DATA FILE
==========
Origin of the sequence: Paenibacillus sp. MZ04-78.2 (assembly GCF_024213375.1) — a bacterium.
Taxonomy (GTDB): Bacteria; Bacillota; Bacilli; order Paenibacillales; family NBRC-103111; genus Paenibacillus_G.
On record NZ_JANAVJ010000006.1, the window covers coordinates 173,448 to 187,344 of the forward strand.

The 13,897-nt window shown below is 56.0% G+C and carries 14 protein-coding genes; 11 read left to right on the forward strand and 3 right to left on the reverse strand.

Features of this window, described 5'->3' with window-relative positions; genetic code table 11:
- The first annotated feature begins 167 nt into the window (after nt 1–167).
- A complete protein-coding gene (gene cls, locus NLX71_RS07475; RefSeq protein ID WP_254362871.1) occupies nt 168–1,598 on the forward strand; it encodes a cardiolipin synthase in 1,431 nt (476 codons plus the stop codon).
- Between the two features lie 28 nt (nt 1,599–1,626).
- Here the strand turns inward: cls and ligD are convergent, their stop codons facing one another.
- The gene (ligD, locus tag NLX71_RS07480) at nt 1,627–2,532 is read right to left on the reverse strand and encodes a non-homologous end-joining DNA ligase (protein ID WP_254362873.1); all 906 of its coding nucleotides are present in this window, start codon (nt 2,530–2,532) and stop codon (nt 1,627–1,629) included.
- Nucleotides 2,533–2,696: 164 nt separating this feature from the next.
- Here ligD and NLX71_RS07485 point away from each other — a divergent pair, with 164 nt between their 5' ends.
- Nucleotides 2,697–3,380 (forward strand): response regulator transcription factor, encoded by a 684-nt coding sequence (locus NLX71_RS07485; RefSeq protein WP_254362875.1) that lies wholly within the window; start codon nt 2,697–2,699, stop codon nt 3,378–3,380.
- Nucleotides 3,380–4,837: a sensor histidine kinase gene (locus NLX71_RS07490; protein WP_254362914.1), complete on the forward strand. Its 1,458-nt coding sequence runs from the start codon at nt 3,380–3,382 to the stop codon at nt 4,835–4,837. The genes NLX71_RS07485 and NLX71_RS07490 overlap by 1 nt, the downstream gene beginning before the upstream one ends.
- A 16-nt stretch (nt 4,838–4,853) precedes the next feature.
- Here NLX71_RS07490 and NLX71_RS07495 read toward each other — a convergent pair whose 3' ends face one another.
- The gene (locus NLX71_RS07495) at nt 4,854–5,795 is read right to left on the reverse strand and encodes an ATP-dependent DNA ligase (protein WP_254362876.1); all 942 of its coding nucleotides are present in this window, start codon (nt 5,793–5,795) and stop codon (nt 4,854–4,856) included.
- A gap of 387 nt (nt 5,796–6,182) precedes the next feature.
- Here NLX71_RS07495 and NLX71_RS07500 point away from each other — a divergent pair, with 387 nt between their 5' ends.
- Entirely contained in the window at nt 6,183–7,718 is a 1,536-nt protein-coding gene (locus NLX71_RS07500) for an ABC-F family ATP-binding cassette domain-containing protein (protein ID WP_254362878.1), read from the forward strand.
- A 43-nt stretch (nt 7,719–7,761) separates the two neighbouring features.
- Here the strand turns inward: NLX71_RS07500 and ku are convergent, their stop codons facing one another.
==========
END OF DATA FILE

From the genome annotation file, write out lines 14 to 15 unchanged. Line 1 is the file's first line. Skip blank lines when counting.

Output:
- Nucleotides 3,380–4,837: a sensor histidine kinase gene (locus NLX71_RS07490; protein WP_254362914.1), complete on the forward strand. Its 1,458-nt coding sequence runs from the start codon at nt 3,380–3,382 to the stop codon at nt 4,835–4,837. The genes NLX71_RS07485 and NLX71_RS07490 overlap by 1 nt, the downstream gene beginning before the upstream one ends.
- A 16-nt stretch (nt 4,838–4,853) precedes the next feature.